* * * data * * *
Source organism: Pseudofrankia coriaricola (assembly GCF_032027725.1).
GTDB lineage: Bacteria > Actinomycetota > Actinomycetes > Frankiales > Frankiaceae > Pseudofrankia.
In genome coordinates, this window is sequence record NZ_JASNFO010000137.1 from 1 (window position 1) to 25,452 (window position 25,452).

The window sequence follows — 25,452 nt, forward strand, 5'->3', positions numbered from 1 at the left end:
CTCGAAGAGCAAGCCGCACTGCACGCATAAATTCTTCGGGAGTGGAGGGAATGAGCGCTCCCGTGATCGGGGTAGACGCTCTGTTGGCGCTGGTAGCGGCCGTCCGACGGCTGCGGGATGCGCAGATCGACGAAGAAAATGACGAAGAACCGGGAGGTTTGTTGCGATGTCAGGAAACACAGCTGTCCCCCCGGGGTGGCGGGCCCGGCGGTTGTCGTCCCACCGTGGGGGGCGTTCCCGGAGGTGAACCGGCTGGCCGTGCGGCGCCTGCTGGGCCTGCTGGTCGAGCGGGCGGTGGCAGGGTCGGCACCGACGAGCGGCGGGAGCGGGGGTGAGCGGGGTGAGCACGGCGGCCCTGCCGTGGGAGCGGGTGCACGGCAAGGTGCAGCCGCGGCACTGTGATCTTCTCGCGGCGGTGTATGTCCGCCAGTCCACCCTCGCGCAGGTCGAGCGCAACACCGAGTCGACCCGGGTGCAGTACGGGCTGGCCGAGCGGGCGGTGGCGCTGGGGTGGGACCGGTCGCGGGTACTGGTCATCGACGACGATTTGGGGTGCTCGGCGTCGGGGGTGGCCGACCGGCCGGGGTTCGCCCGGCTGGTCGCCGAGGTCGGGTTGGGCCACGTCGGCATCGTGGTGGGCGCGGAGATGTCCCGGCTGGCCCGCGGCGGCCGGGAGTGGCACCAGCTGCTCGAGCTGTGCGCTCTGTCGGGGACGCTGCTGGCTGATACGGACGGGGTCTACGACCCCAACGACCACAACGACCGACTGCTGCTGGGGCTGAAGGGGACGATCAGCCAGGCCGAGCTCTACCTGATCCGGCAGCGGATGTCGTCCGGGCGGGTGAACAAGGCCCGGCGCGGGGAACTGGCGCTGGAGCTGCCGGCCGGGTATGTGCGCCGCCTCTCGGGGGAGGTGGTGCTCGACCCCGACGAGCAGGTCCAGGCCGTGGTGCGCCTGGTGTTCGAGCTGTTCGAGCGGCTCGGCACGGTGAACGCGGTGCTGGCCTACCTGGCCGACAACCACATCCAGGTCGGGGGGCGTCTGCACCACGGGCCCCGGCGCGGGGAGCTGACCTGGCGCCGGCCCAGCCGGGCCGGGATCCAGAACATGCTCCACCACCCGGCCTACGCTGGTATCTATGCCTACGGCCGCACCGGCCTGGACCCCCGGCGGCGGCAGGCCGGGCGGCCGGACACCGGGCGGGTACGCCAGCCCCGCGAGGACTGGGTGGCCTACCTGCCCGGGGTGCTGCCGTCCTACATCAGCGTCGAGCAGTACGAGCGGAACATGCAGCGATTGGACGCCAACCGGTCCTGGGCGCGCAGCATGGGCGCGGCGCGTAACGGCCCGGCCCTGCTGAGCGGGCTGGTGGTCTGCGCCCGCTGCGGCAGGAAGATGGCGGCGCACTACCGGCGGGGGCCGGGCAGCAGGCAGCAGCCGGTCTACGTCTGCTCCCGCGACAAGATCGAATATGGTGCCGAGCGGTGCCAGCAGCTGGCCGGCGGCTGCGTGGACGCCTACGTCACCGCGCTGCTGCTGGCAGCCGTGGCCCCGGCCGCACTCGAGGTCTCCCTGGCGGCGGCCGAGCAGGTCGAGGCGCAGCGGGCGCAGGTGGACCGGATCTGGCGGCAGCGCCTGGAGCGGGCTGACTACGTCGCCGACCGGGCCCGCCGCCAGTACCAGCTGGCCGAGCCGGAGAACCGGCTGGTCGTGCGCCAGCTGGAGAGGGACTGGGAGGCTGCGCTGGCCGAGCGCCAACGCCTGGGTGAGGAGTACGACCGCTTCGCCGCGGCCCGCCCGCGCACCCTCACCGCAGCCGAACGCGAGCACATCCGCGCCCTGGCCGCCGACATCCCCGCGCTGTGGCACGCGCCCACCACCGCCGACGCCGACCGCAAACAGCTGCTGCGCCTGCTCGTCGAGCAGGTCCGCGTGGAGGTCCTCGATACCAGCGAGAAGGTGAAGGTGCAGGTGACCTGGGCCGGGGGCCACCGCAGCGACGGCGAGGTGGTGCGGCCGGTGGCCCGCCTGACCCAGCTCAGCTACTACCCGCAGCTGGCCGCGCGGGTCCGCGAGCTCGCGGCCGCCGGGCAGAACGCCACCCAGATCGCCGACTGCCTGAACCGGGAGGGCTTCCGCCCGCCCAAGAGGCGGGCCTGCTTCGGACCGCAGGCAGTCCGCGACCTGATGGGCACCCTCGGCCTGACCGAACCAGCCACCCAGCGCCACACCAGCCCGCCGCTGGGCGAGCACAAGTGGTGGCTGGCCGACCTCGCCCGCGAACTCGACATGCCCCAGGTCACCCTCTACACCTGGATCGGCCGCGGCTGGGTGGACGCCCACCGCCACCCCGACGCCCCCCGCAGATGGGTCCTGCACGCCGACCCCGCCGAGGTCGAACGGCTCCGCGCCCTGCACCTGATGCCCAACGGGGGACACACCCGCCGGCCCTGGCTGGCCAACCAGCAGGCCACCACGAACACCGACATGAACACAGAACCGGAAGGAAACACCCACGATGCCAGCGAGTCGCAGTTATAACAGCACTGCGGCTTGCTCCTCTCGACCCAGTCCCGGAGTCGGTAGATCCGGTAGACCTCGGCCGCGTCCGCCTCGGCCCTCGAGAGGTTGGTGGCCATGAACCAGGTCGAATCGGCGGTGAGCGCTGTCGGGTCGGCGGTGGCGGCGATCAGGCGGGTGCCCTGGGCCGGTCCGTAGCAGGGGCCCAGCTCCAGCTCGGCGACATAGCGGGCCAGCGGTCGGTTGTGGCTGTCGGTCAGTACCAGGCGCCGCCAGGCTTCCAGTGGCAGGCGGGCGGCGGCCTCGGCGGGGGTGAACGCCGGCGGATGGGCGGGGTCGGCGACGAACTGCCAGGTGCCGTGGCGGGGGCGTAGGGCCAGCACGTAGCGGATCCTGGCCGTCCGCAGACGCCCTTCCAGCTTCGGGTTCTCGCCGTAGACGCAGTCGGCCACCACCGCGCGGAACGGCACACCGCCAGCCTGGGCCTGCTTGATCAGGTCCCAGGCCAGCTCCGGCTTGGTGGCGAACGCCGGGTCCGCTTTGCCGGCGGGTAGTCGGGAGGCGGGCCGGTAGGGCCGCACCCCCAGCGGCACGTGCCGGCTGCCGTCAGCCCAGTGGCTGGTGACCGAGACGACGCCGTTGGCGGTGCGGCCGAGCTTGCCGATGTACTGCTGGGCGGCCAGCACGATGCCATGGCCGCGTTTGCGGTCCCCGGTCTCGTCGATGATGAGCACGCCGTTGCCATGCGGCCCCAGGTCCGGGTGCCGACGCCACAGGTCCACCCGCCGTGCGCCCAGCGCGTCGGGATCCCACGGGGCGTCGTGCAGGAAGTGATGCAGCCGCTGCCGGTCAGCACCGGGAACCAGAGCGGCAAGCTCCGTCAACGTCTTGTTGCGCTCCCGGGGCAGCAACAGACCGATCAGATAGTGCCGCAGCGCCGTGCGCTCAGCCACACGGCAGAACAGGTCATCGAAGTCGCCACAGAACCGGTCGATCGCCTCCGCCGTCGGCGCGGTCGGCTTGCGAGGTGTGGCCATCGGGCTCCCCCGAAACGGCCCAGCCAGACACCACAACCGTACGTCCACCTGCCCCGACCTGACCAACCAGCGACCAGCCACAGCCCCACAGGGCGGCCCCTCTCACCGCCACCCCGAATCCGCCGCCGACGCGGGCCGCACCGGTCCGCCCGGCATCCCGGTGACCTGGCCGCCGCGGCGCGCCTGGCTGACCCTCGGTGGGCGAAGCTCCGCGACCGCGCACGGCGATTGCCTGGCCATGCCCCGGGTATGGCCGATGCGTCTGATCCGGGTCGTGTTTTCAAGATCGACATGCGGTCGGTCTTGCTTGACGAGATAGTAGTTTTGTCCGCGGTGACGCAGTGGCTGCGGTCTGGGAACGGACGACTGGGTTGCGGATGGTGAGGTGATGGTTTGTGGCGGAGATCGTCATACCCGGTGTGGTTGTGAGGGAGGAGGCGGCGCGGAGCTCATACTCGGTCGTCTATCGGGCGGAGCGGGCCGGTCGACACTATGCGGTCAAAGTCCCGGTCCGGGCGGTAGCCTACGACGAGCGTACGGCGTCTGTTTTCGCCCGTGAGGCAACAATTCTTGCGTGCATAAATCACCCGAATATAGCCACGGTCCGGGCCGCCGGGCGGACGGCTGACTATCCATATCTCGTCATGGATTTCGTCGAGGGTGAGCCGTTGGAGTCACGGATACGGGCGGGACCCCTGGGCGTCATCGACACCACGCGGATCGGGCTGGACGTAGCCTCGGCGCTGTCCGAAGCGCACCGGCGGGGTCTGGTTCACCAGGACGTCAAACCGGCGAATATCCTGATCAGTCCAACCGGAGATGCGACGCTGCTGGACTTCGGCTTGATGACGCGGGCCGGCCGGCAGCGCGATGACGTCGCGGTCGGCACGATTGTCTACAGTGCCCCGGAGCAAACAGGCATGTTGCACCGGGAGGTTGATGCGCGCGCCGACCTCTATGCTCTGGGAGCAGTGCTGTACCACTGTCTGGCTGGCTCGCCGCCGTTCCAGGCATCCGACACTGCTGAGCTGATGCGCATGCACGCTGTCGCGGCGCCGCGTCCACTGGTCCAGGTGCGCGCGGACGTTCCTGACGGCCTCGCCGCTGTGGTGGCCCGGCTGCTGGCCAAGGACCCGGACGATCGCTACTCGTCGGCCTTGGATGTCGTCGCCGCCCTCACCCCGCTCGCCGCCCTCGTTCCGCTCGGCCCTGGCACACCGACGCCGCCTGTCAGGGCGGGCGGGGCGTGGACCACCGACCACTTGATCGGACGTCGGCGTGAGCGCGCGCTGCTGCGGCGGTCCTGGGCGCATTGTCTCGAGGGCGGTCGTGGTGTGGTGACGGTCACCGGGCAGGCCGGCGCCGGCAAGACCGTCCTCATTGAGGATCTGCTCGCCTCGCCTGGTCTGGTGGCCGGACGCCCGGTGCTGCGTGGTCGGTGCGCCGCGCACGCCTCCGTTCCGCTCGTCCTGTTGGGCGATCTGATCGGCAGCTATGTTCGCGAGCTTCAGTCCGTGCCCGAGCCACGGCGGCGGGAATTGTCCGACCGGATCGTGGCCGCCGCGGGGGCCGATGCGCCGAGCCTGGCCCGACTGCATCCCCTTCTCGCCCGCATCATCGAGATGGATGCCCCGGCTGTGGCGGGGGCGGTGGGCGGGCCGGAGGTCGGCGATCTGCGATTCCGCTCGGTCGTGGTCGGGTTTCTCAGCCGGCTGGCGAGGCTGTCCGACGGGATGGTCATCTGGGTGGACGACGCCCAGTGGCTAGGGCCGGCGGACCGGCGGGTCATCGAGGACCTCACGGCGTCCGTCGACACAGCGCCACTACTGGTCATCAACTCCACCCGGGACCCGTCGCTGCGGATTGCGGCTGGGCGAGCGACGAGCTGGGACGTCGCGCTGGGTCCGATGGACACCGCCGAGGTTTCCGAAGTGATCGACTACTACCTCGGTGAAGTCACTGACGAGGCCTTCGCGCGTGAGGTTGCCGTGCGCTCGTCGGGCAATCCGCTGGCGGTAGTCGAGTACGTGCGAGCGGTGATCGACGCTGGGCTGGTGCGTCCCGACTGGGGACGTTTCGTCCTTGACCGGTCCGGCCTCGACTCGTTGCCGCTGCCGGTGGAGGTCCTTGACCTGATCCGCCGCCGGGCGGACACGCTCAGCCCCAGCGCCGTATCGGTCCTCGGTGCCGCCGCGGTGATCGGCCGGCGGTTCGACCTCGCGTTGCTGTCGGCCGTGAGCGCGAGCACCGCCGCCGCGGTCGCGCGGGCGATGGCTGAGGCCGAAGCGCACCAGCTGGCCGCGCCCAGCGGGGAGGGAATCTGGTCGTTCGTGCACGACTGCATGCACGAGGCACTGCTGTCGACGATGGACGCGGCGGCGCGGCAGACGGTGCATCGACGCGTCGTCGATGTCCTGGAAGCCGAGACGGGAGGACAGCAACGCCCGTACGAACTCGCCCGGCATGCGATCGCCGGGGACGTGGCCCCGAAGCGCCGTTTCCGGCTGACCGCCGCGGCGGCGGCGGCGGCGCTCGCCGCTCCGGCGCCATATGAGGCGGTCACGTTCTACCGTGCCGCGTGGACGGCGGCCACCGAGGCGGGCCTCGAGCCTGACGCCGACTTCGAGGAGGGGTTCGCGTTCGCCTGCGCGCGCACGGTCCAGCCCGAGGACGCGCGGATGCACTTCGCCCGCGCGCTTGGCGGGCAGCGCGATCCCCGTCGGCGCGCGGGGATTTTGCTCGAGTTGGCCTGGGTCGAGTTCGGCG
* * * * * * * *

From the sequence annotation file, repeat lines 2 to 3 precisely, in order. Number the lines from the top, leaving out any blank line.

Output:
GTDB lineage: Bacteria > Actinomycetota > Actinomycetes > Frankiales > Frankiaceae > Pseudofrankia.
In genome coordinates, this window is sequence record NZ_JASNFO010000137.1 from 1 (window position 1) to 25,452 (window position 25,452).